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The Landlord's Pulpit: The Lamb Pub, Bloomsbury

The Lamb is a Grade II listed pub at 94 Lamb's Conduit Street, built in the 1720s. The pub and street were named after William Lamb who repaired the ‘Holborn Conduit’ (later named Lamb’s Conduit in his honour in 1577).


14 October 2023

The Lamb is a quintessential Victorian Pub, situated in Lambs Conduit Street, close to Russell Square and Holborn tube stations. A popular meeting place for the Bloomsbury set, the group of writers, intellectuals, philosophers and artists whose members included Virginia Woolf and many more. They had modern attitudes to feminism, pacifism and sexuality.

On entering the pub with its splendid atmosphere and bar arrangement, the customer is taken with the elliptical shaped counter, and the etched glass screens atop the counter. The screens are called modesty or 'snob' screens, and when closed afforded privacy to customers who were perhaps with a young lady of the night.

My wife and I took over management at The Lamb in 1988 and had a successful tenure for ten years. The pub had a very strong and loyal set of regulars, and they took some convincing that my wife and I were a safe pair of hands. It was, and still is, a Youngs pub and served excellent real ale, and plenty of it.

Food business was miniscule, with perhaps a scotch egg or sandwich on offer at lunchtimes, and with the help and generosity of John Young, our Chairman, that was to change.

He agreed that food sales, the profits of which were ours to keep, would increase drink sales.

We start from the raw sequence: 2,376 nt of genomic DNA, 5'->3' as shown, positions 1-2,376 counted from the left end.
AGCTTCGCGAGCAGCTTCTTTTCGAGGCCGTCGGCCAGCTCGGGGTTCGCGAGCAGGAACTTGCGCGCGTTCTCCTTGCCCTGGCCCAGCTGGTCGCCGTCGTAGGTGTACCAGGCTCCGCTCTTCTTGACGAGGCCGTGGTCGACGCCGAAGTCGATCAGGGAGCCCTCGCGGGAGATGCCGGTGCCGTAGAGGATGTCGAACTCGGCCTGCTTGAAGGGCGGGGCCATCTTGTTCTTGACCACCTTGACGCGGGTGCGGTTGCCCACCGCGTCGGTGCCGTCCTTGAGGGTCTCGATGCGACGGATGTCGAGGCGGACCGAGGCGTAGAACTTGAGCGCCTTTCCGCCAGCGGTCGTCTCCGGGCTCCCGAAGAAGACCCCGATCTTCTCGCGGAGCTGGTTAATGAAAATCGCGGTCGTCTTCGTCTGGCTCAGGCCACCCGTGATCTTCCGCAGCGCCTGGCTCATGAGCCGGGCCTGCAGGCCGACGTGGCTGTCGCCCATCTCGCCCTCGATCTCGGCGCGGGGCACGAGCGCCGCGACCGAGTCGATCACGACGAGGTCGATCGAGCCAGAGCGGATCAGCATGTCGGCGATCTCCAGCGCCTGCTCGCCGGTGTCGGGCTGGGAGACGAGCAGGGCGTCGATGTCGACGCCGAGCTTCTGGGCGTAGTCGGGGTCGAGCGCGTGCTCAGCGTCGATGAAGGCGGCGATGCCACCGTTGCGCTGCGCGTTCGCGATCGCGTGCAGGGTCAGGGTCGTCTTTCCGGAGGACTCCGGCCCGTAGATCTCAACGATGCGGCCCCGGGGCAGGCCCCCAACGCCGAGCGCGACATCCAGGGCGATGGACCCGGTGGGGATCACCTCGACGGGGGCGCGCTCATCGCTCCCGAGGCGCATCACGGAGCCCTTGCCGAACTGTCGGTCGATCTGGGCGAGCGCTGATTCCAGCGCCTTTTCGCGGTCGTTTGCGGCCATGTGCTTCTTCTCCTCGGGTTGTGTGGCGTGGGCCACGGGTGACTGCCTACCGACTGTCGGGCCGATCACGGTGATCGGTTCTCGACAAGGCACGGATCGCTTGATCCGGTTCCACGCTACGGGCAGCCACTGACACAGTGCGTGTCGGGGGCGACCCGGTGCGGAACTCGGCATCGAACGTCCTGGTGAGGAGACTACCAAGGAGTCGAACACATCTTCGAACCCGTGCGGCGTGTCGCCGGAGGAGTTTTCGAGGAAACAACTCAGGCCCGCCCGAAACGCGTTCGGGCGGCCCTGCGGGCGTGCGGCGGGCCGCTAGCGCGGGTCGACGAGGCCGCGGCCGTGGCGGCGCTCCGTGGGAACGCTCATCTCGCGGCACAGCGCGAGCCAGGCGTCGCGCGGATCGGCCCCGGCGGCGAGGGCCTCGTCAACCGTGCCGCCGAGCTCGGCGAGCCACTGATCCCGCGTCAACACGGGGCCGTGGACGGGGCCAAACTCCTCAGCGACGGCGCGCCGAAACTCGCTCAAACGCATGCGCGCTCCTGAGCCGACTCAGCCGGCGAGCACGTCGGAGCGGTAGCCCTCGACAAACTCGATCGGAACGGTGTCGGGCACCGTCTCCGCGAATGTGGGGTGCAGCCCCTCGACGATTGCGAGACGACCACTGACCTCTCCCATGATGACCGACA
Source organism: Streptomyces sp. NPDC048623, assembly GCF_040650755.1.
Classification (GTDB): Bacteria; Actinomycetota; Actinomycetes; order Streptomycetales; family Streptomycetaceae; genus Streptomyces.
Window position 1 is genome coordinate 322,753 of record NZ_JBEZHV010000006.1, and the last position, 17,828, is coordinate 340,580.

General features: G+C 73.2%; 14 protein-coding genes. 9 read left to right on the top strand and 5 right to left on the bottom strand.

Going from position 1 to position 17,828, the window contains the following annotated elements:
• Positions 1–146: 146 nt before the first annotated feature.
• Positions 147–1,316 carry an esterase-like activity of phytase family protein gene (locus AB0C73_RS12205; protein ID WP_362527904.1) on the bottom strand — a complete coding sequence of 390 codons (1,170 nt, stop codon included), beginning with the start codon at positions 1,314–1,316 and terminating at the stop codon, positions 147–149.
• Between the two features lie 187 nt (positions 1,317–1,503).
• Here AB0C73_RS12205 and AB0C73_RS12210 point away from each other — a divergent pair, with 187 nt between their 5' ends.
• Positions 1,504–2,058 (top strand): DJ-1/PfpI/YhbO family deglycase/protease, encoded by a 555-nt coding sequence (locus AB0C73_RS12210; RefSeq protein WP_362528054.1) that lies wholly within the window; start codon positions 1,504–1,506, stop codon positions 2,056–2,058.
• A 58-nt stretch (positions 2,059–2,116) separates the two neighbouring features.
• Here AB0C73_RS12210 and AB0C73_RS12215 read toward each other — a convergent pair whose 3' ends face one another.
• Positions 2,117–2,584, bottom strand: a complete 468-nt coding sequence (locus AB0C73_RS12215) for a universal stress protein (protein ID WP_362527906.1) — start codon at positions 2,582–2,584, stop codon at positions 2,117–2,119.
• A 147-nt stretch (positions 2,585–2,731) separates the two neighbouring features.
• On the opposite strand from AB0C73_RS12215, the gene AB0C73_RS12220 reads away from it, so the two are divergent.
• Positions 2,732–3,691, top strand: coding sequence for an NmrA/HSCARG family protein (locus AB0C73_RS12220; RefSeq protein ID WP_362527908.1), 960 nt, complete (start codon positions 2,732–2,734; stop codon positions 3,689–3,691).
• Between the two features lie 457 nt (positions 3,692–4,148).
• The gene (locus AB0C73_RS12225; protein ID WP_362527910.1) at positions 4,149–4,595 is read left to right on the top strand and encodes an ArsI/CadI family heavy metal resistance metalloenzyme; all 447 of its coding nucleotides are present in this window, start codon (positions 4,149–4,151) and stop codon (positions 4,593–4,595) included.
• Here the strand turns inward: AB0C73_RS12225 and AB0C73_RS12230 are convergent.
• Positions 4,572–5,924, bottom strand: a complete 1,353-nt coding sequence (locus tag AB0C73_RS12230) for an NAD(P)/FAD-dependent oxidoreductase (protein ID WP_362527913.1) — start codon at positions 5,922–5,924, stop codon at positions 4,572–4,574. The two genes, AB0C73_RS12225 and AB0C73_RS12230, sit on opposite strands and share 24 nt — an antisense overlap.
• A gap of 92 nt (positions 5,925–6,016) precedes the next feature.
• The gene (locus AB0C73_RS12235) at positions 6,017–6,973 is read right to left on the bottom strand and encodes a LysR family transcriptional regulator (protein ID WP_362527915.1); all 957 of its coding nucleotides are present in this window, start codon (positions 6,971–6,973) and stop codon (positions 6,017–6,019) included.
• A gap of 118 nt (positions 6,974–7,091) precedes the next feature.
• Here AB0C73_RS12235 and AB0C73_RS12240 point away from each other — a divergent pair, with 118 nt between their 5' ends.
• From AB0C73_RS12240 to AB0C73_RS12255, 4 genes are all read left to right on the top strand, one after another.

Youngs revamped an upstairs function room and business sales were increasing. Other areas were created providing more seating for food customers and drinkers, without losing the integrity and charm of the pub.

Rosemary, my wife, and I worked hard and reaped the benefits. We were proud of our time there and made hundreds of friends.

Many regulars were, or indeed would become, well known people. A particular favourite of mine was one Alex Boris Johnson. Alex worked at The Spectator magazine in Doughty Street, and once the magazine had gone to print on a Friday morning, Alex and his colleagues would come to The Lamb at lunchtime and often stay through the evening.

Alex was always charming and was particularly enjoyed by the Australian bar staff. It is even highly likely that one Keir Starmer of Doughty Street Chambers would have been an occasional customer.

Many of the regulars mixed with authors after book readings at local bookshops, the likes of JK Rowling, who achieved some moderate success!

Helen Sharman, the first British person to go into space, who described her experience as “out of this world”, I possibly should have seen that coming!

Other regulars included Kingsley and Martin Amis, whose lunchtime meetings would often become very heated.

Nobel peace prize winner Seamus Heaney and his pal Matthew Sweeney, what a pair of gents they were, and what great fun it was to sit and enjoy a Guinness with those two.

George Melly and John Chilton and the foot warmers, who were annoyingly funny. Tony Hadley and his wife and kids were Sunday lunch regulars, and were always good fun.

Martin and Gary Kemp would meet here on Christmas day, before going off for lunch at a local hotel, plus many, many more, far too many to mention, and I miss them all.

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